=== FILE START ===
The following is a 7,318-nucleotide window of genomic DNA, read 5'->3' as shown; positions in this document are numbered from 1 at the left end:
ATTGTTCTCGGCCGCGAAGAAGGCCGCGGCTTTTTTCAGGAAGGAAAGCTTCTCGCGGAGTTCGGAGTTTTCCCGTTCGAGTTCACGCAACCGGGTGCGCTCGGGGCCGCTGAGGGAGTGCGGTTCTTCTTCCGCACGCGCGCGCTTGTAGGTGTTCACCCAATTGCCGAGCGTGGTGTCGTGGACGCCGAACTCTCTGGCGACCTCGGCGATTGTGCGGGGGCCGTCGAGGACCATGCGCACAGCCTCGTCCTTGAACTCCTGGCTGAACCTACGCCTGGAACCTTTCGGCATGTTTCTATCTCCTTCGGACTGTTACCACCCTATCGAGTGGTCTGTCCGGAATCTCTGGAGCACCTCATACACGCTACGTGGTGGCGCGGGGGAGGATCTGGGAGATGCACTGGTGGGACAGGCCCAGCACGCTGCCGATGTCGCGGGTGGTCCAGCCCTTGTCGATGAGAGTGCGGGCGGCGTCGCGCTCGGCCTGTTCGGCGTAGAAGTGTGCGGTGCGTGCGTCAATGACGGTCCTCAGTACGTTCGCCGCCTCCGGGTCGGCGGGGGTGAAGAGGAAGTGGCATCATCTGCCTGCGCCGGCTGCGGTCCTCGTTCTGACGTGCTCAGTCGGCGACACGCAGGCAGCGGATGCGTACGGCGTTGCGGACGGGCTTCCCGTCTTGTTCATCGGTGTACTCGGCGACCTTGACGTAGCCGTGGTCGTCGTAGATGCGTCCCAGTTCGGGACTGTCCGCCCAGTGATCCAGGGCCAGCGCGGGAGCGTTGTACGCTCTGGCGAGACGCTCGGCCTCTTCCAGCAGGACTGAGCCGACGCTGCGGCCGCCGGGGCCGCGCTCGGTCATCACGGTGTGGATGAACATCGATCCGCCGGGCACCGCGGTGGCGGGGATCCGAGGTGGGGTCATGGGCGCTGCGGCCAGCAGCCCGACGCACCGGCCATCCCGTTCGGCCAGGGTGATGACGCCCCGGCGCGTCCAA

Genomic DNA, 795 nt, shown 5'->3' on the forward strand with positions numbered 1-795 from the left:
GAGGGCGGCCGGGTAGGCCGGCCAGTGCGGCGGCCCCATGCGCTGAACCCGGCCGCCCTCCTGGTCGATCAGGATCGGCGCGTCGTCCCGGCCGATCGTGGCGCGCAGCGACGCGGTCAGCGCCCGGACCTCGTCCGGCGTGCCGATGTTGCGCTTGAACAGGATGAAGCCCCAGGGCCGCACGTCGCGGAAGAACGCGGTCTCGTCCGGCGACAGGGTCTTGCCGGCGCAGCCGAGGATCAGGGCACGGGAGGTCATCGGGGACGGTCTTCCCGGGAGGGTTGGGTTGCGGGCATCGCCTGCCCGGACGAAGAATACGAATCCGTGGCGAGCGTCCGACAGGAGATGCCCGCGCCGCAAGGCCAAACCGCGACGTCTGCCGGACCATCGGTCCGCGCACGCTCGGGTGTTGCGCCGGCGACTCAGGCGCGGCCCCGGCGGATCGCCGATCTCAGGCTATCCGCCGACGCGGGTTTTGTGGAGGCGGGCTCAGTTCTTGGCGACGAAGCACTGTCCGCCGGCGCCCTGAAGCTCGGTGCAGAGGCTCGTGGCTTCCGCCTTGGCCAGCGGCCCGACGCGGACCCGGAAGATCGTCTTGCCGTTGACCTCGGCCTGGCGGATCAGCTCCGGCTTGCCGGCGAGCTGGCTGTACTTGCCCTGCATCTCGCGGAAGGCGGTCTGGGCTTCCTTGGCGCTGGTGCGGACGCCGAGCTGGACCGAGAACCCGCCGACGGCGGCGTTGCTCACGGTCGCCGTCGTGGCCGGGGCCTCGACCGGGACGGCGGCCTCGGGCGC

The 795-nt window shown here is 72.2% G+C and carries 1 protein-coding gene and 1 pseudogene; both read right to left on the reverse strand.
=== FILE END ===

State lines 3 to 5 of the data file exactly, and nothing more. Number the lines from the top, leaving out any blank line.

Genomic DNA, 795 nt, shown 5'->3' on the forward strand with positions numbered 1-795 from the left:
GAGGGCGGCCGGGTAGGCCGGCCAGTGCGGCGGCCCCATGCGCTGAACCCGGCCGCCCTCCTGGTCGATCAGGATCGGCGCGTCGTCCCGGCCGATCGTGGCGCGCAGCGACGCGGTCAGCGCCCGGACCTCGTCCGGCGTGCCGATGTTGCGCTTGAACAGGATGAAGCCCCAGGGCCGCACGTCGCGGAAGAACGCGGTCTCGTCCGGCGACAGGGTCTTGCCGGCGCAGCCGAGGATCAGGGCACGGGAGGTCATCGGGGACGGTCTTCCCGGGAGGGTTGGGTTGCGGGCATCGCCTGCCCGGACGAAGAATACGAATCCGTGGCGAGCGTCCGACAGGAGATGCCCGCGCCGCAAGGCCAAACCGCGACGTCTGCCGGACCATCGGTCCGCGCACGCTCGGGTGTTGCGCCGGCGACTCAGGCGCGGCCCCGGCGGATCGCCGATCTCAGGCTATCCGCCGACGCGGGTTTTGTGGAGGCGGGCTCAGTTCTTGGCGACGAAGCACTGTCCGCCGGCGCCCTGAAGCTCGGTGCAGAGGCTCGTGGCTTCCGCCTTGGCCAGCGGCCCGACGCGGACCCGGAAGATCGTCTTGCCGTTGACCTCGGCCTGGCGGATCAGCTCCGGCTTGCCGGCGAGCTGGCTGTACTTGCCCTGCATCTCGCGGAAGGCGGTCTGGGCTTCCTTGGCGCTGGTGCGGACGCCGAGCTGGACCGAGAACCCGCCGACGGCGGCGTTGCTCACGGTCGCCGTCGTGGCCGGGGCCTCGACCGGGACGGCGGCCTCGGGCGC

The 795-nt window shown here is 72.2% G+C and carries 1 protein-coding gene and 1 pseudogene; both read right to left on the reverse strand.